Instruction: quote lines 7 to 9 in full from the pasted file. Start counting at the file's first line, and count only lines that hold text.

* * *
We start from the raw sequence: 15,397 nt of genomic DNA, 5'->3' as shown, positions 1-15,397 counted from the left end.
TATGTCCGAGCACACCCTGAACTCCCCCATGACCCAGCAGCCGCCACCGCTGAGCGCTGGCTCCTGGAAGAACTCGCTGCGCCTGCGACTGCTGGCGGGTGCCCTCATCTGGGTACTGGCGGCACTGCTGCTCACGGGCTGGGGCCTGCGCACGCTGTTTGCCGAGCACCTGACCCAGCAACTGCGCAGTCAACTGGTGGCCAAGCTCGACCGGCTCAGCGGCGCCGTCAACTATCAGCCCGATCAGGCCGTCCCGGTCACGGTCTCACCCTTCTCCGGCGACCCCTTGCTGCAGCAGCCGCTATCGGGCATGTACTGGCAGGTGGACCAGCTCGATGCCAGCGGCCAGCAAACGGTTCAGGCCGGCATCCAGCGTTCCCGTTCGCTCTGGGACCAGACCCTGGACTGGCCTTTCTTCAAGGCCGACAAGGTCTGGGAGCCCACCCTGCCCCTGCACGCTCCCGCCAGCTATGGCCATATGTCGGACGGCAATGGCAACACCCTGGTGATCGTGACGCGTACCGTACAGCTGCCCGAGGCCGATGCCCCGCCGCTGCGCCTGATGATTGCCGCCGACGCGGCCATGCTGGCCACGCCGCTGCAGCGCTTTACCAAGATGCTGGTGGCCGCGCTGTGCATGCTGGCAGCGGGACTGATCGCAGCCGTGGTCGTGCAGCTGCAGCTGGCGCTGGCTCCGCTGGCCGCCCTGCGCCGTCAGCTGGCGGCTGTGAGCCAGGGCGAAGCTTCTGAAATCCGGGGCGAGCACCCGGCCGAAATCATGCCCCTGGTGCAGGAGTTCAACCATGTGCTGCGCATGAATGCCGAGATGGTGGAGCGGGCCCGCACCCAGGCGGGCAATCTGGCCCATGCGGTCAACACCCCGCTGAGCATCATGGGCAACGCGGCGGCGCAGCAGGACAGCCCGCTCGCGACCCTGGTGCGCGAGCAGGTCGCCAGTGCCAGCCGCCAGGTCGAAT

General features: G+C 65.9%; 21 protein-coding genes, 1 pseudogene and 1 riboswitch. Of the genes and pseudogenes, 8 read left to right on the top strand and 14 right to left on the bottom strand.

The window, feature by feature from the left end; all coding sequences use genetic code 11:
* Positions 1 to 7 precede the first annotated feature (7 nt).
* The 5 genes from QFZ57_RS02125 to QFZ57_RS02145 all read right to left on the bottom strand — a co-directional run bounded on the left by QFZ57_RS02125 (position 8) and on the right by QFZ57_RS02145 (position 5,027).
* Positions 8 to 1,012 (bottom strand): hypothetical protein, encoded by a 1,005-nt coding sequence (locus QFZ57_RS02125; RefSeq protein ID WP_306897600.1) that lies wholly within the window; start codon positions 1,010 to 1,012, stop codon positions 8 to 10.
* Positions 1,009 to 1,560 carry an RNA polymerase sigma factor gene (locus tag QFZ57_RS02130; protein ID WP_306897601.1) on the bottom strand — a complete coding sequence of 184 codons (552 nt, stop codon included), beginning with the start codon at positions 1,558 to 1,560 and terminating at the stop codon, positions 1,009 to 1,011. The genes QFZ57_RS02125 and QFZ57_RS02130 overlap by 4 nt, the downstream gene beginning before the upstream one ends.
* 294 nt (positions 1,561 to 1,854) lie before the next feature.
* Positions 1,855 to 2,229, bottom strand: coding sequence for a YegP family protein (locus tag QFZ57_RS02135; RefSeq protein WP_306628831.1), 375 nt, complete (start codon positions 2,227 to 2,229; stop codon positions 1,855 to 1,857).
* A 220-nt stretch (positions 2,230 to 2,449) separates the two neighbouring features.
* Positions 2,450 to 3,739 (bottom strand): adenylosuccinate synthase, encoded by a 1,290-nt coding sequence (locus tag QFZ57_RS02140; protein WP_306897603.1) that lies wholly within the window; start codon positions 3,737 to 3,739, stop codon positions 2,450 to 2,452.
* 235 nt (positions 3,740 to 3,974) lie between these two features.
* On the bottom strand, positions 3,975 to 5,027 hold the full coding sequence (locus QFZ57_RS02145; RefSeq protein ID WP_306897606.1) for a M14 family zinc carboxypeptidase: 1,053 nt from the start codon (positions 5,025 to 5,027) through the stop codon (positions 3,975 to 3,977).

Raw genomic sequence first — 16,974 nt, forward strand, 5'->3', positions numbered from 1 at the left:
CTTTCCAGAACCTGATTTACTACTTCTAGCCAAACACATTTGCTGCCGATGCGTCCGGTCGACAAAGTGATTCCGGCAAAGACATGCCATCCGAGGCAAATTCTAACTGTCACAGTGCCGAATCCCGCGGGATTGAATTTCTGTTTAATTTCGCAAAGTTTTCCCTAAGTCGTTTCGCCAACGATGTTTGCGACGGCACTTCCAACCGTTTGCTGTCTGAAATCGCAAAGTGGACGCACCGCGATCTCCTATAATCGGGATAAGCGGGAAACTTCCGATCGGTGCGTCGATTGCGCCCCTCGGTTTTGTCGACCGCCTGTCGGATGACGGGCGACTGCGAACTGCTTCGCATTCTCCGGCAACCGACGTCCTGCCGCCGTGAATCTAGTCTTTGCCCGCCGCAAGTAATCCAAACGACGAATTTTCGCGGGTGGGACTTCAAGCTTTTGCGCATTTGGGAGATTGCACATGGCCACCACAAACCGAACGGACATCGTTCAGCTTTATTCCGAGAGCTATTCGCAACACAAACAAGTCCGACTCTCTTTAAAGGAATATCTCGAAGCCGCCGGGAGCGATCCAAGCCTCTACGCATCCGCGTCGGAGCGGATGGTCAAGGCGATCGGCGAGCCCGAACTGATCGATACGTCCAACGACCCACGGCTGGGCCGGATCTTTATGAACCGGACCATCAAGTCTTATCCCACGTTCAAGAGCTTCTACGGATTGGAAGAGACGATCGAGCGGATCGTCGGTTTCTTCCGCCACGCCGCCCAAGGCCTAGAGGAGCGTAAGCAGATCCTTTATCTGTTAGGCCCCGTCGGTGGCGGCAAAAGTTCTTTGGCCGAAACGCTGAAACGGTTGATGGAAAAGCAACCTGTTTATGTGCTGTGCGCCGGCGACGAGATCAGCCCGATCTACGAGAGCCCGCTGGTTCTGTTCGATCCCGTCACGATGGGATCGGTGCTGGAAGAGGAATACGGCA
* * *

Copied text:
* Positions 8 to 1,012 (bottom strand): hypothetical protein, encoded by a 1,005-nt coding sequence (locus QFZ57_RS02125; RefSeq protein ID WP_306897600.1) that lies wholly within the window; start codon positions 1,010 to 1,012, stop codon positions 8 to 10.
* Positions 1,009 to 1,560 carry an RNA polymerase sigma factor gene (locus tag QFZ57_RS02130; protein ID WP_306897601.1) on the bottom strand — a complete coding sequence of 184 codons (552 nt, stop codon included), beginning with the start codon at positions 1,558 to 1,560 and terminating at the stop codon, positions 1,009 to 1,011. The genes QFZ57_RS02125 and QFZ57_RS02130 overlap by 4 nt, the downstream gene beginning before the upstream one ends.
* 294 nt (positions 1,561 to 1,854) lie before the next feature.